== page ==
It should come as no surprise that there is a meaningful coincidence right now: the milestone XV Competition falls on the 175th year after Tchaikovsky's birth. During the spring festivities in Moscow, Saint Petersburg, Klin, Votkinsk and other cities, the Competition will carry out its mission-to be both the culmination of a jubilee birthday and also to go down in history as an extraordinary artistic event that reveals to the world the new stars of classical performing mastery.

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«Everything I hold dear is in Petersburg...»

It was Saint Petersburg that formed Tchaikovsky as a person and as a musician. Toward the end of his life, the city humbled its imperial pride before this man of genius. This can be explained by the patronage of Alexander III, which influenced what happened on the stage of the Imperial Mariinsky Theatre.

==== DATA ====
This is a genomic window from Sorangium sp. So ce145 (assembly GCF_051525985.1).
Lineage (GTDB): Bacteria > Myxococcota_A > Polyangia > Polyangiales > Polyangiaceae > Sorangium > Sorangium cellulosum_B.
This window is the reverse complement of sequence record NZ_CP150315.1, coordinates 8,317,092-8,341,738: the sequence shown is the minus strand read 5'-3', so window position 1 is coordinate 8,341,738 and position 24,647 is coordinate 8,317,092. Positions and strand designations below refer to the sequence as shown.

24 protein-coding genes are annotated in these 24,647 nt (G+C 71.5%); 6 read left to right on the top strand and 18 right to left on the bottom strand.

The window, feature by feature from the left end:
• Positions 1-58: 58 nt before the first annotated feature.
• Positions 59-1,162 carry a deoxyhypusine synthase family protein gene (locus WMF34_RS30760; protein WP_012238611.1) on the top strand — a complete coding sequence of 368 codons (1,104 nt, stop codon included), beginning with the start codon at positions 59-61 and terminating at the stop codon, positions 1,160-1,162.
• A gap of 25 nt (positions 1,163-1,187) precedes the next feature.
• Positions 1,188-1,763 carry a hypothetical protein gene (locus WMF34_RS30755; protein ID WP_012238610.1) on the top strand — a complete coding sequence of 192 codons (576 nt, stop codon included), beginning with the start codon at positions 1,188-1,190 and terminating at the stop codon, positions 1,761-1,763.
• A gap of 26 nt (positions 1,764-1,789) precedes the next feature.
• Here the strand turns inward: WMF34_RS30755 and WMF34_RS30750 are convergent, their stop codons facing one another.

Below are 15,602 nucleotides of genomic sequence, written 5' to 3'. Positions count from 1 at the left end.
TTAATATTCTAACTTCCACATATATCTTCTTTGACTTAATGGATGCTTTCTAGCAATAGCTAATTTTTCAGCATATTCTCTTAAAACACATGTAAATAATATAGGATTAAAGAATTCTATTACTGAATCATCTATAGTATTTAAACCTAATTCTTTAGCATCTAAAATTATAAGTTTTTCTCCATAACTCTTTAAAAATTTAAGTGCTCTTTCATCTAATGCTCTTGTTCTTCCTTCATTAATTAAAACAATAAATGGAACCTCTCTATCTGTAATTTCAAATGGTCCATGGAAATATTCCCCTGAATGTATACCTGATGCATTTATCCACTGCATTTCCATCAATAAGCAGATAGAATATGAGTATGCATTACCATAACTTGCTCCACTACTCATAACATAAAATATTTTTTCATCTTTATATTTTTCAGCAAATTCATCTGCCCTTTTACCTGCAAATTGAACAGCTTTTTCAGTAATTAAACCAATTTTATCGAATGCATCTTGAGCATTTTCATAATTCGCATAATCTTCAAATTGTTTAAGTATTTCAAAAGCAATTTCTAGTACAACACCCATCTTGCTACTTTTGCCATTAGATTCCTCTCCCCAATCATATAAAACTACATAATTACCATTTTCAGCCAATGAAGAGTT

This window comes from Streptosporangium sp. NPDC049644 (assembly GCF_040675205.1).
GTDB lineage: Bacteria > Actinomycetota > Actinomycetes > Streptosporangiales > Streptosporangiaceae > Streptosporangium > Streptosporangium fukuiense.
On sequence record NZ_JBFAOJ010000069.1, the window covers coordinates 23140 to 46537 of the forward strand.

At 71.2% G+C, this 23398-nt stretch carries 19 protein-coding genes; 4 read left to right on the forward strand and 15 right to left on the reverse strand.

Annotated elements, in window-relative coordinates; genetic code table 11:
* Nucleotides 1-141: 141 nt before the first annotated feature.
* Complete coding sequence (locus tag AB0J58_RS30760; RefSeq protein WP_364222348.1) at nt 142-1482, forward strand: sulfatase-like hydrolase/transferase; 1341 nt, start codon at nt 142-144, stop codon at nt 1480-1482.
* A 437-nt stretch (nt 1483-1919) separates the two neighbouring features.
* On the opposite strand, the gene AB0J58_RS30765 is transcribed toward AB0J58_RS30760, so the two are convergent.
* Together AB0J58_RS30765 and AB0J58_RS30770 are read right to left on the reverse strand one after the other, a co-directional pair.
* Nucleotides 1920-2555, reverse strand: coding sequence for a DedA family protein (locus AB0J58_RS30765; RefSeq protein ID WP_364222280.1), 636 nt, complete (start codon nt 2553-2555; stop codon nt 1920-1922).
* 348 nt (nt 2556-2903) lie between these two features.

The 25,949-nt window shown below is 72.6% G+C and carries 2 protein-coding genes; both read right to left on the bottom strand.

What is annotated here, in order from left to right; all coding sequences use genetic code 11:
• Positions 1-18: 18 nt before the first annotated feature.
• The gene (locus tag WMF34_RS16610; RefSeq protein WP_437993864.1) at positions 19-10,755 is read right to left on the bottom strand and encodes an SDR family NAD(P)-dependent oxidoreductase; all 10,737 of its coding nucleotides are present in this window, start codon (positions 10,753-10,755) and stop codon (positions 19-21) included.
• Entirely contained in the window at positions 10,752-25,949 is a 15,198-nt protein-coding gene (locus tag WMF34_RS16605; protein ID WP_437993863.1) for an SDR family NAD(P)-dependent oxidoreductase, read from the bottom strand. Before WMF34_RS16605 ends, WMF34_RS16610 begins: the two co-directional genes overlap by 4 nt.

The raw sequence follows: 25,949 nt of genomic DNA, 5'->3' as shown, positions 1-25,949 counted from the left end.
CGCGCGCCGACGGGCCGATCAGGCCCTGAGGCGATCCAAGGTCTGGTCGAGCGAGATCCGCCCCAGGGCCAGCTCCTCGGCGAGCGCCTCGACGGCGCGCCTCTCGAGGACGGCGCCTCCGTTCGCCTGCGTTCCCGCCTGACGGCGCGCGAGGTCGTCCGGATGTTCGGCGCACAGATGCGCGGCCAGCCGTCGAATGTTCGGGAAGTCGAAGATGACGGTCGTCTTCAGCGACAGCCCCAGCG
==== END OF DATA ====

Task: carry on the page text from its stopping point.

That was where «Sleeping Beauty» and «The Queen of Spades», had their premieres, as well as the opera-ballet double bill of «Iolanta» — «The Nutcracker», that was staged in honour of the Crown Prince.

However, there were many less glamourous but no less meaningful events-right up to the premiere of the Sixth Symphony that was understood by so few.

Tchaikovsky's parents brought him in 1850 from distant Votkinsk to St. Petersburg when he was eight years old, and the boy's childhood would have been quite ordinary had it not been for the loneliness suffered when he was separated from his parents to spend his first two years at the Imperial School of Jurisprudence. In her book «Tchaikovsky. A Lonely Life» Nina Berberova gives a speculative account of the boy's heartrending farewell to his mother, which has been employed in so many biographies and films about Tchaikovsky that it has overshadowed another fact: the happy reunion that came later,. His parents did, in fact, come and settle in St. Petersburg in 1852. On Kosoi Pereulok (Crooked Lane) at the corner of the Fontanka River opposite the school, stood the apartment of Tchaikovsky's aunt on his mother's side, Yekaterina Alexeeva. Tchaikovsky remembered how his mother would often come there and wait at the window overlooking Kosoi Pereulok and while he would sneak into his bedroom at the school to watch her from his window. Two years later in June 1854 Tchaikovsky's mother died of cholera.